Our Modern Dystopia — Password Hell
Living A Daily Hell
I am not an expert on information security (InfoSec). Not even close. I am, however, an ardent user of technology and therefore, a victim of the pain inflicted by the requirements of information security.
Infosec? Enough tech jargon!
I’m tired of passwords! I’m tired of creating them. I’m tired of trying to remember them. I’m tired of forgetting them. I’m tired of recovering them. I’m tired of being asked by my dad what his passwords are. I’m tired of using arrow buttons on my Roku remote to navigate a virtual keyboard to enter my Disney+, nay, my ESPN+, password. I’m tired of creating schemes to come up with new ones because “your password does not meet historical requirements.”
Side rant: Why the **** can’t it use simple English and say “you’ve used that password before — you can’t use it again.” (The stars in the previous sentence wasn’t a colorful word. It was my password in disguise)
Warning…back to tech jargon.
Each day, I enter my Active Directory passwords, both regular and elevated, VPN password, G-Suite password and various other passwords to other services. And if VPN would just stay connected, I would have to enter its oh-so-very-strong password just once per day.
No work day would be complete without doing a little Amazon shopping on the side. So, there’s that password too. If I’m being really honest, I’ll probably check on my bank, crypto, and investment accounts too, making sure they show numbers similar to what I saw yesterday. Yup, those services have passwords too.
But it’s not just the passwords, many of the aforementioned services I use also use Two-Factor Authentication (2FA). Not only do I have to attempt to enter the password correctly, then I have to pull out my phone and find the correct authentication app, and then dutifully enter a 6-digit code before it cycles to a new one. Of course, Microsoft Teams, Coinbase and my VPN client all use different authenticators.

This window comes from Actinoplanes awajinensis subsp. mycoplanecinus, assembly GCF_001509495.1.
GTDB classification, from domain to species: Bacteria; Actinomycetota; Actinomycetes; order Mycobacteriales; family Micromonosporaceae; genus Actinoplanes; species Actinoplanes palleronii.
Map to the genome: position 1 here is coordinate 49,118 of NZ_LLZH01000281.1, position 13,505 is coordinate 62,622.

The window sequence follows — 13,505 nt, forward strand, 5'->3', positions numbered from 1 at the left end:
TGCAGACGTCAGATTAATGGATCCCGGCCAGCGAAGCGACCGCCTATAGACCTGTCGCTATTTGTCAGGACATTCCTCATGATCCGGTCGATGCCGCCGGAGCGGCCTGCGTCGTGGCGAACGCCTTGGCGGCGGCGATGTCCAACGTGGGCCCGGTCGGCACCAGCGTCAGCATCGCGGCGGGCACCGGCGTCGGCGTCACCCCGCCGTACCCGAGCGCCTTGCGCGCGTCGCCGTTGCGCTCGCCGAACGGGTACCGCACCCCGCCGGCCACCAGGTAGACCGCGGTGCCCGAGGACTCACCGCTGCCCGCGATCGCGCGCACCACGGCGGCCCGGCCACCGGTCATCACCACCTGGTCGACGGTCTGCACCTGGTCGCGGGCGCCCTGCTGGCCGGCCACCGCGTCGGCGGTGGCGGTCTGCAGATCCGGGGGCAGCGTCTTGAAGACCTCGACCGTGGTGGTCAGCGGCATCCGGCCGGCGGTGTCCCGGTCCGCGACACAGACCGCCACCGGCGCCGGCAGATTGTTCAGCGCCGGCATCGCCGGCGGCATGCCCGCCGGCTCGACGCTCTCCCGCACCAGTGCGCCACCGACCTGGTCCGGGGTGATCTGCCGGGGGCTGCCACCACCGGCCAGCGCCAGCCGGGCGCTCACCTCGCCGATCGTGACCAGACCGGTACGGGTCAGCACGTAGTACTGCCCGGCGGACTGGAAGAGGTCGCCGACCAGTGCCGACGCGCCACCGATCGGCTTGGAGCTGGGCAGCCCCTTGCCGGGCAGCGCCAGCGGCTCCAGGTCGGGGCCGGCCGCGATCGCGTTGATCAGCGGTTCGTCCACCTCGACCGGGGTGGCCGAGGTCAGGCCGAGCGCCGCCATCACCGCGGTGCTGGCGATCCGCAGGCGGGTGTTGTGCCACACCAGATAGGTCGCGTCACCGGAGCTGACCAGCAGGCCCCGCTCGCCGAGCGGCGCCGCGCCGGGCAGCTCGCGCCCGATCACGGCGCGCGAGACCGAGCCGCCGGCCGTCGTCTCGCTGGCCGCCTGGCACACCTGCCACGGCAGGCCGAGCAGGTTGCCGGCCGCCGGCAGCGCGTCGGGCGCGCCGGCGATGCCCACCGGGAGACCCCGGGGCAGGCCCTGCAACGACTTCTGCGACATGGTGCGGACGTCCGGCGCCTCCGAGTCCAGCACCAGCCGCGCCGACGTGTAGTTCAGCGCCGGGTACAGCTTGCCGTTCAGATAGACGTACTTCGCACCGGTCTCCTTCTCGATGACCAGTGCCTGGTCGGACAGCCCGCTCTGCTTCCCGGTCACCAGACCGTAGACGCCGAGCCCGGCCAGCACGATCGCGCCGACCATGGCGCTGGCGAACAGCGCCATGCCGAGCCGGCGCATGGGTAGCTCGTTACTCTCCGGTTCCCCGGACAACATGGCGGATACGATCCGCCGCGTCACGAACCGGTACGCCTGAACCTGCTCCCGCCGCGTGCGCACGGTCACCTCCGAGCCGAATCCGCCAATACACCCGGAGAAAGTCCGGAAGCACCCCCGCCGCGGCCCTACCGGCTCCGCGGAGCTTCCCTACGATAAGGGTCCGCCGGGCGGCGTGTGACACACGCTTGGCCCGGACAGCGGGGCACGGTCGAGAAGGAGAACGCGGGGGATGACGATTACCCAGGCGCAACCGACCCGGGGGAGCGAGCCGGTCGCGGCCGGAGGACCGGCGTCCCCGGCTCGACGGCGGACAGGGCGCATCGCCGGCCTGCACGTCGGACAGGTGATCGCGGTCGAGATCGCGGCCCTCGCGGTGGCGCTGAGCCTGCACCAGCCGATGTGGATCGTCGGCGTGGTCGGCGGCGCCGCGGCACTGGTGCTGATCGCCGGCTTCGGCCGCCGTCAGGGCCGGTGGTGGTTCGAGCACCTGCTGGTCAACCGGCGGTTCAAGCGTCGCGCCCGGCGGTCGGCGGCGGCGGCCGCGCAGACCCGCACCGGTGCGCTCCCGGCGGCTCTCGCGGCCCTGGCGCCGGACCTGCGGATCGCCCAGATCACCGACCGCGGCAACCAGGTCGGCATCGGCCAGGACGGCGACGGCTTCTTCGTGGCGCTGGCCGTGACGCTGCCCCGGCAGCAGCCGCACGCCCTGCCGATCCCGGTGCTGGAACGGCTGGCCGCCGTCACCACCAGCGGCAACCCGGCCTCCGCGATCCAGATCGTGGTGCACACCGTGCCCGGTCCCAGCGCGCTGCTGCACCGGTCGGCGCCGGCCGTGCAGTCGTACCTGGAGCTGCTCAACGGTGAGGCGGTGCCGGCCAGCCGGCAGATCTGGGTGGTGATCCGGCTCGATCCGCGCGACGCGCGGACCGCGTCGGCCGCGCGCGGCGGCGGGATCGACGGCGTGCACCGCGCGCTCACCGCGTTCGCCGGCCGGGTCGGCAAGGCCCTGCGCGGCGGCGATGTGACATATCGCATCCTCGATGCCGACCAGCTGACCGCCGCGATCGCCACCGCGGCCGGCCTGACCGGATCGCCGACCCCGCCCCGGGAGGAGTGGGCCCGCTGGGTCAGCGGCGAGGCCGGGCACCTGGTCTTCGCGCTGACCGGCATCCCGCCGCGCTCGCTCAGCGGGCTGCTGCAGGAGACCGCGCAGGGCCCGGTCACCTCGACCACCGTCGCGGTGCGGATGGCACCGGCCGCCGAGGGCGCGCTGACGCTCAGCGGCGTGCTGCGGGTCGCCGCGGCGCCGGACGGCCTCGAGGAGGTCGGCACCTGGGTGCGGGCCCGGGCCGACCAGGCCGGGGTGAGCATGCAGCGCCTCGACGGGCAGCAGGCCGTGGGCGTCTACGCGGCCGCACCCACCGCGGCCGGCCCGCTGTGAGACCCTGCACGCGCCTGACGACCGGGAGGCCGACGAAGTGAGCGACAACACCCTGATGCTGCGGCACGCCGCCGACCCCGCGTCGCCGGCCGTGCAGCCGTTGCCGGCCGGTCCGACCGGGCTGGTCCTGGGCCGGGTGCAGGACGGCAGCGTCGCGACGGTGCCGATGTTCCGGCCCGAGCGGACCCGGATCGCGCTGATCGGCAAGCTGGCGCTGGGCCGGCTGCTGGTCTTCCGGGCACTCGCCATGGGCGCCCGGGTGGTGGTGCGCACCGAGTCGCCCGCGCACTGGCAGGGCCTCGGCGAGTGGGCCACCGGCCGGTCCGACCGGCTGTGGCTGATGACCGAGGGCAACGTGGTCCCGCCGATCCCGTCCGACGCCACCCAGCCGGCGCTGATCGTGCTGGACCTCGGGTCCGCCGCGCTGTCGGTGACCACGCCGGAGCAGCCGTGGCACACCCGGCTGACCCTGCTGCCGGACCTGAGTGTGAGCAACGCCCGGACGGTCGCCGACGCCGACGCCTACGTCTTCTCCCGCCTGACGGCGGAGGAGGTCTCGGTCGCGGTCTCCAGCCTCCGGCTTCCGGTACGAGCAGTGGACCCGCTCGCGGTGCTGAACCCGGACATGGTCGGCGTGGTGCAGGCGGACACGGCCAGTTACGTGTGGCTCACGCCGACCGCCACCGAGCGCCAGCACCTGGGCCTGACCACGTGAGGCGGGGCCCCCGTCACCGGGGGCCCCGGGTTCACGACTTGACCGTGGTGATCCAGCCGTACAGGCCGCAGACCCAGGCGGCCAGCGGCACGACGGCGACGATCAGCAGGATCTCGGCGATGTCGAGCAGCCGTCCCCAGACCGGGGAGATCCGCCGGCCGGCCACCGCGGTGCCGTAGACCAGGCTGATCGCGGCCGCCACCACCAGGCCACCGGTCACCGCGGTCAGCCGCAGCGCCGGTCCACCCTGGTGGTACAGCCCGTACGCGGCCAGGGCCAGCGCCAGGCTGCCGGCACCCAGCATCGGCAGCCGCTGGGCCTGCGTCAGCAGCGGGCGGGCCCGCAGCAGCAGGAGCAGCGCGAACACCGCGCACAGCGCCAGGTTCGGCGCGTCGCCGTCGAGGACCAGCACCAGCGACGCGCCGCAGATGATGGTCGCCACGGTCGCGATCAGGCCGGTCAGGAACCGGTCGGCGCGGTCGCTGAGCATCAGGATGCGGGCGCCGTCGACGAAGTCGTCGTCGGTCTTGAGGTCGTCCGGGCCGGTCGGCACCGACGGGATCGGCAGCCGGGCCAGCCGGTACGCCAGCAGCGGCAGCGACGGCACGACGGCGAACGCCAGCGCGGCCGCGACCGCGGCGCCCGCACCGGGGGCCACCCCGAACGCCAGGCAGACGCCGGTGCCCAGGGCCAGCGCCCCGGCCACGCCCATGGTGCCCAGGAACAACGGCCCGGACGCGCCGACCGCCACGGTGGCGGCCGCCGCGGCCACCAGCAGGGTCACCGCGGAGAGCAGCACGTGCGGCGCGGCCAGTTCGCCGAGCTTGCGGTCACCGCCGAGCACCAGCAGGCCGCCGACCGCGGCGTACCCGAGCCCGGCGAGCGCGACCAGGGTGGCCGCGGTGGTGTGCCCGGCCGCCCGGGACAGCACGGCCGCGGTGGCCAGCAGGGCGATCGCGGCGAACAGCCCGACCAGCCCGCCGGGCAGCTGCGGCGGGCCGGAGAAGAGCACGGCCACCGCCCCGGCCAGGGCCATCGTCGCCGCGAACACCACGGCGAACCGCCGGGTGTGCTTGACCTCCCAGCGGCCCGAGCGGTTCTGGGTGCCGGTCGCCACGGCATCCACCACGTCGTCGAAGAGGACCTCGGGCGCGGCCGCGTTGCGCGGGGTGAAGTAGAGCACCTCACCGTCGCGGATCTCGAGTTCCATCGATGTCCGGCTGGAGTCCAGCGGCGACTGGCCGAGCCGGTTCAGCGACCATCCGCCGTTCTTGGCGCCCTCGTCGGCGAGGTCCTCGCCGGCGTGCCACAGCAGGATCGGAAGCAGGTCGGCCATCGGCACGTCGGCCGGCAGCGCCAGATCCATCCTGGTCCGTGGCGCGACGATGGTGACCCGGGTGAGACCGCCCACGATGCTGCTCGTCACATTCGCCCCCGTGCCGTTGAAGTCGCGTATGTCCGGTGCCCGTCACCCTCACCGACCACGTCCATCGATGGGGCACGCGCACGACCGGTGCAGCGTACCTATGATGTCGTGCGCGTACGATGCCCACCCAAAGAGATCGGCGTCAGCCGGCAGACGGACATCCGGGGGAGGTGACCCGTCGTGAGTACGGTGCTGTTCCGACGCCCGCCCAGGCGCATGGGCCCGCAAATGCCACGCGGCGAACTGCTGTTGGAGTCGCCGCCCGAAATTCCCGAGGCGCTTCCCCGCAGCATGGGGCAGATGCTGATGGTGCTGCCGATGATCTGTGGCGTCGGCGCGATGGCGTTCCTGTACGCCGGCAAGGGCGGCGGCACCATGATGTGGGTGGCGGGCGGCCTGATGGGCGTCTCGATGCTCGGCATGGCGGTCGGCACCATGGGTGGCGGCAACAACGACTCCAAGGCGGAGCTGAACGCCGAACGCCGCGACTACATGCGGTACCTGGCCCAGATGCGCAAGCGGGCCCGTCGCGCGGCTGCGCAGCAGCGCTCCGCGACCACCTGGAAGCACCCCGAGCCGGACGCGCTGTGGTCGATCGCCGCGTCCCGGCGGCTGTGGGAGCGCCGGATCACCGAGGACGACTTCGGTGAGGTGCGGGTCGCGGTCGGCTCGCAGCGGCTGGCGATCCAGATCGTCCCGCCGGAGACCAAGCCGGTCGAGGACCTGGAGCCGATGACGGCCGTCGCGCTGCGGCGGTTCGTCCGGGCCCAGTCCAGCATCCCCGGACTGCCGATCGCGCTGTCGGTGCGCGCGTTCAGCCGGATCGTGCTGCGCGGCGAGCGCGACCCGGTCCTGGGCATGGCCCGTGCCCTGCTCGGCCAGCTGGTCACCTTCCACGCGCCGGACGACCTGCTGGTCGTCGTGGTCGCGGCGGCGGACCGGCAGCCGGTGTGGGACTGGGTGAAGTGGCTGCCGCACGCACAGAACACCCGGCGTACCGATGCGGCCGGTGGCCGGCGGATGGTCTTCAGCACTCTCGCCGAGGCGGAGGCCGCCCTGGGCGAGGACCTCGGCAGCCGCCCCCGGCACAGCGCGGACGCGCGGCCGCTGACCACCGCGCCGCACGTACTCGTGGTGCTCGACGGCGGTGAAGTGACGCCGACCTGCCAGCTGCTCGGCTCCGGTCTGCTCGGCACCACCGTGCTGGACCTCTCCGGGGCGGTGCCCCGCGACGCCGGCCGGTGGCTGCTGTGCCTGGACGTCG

I use four authenticators. FOUR!
Frequently, one of my crypto accounts likes to conveniently forget that I’ve previously authenticated my computer or phone as a private device and that it can stop pestering me for further verification. So what does it do? It sends a One-Time Passcode (OTP) to my phone as a text message. Recently Google recognized this extra pain point and added a feature to Android Messages to automatically copy the OTP code; all I have to do is paste it when asked.
Easy enough to do, sure, but **** it, I’m tired of it.
After much pondering, unabashed consultations with shamans, and study of the human psyche, I’ve stumbled on a solution to end this madness.
The cost of all this security
First, let’s understand the role of all the pieces of information that have become part of my daily process.
My username tells the service who I am. My password proves to the service that I am who I say I am. If there is a 2FA or OTP code to follow the password, it basically tells the service, no, really, itsa me, Mario!
Tied to my username is all the stuff that I’m supposedly hiding, the details of my life that no one else should have, the sensitive stuff that I’m allowed to see because I’m special. My username is married to all the digital information that really shouldn’t be seen or used by anyone else.
It’s the kind of information that is protected by PCI-DSS & SOX compliance rules. It’s the kind of private info that is shielded by HIPAA, CCPA, and GDPR, among many others. Whole departments have been created in medium-to-large organizations whose whole purpose is to continually ensure that internal data is secured.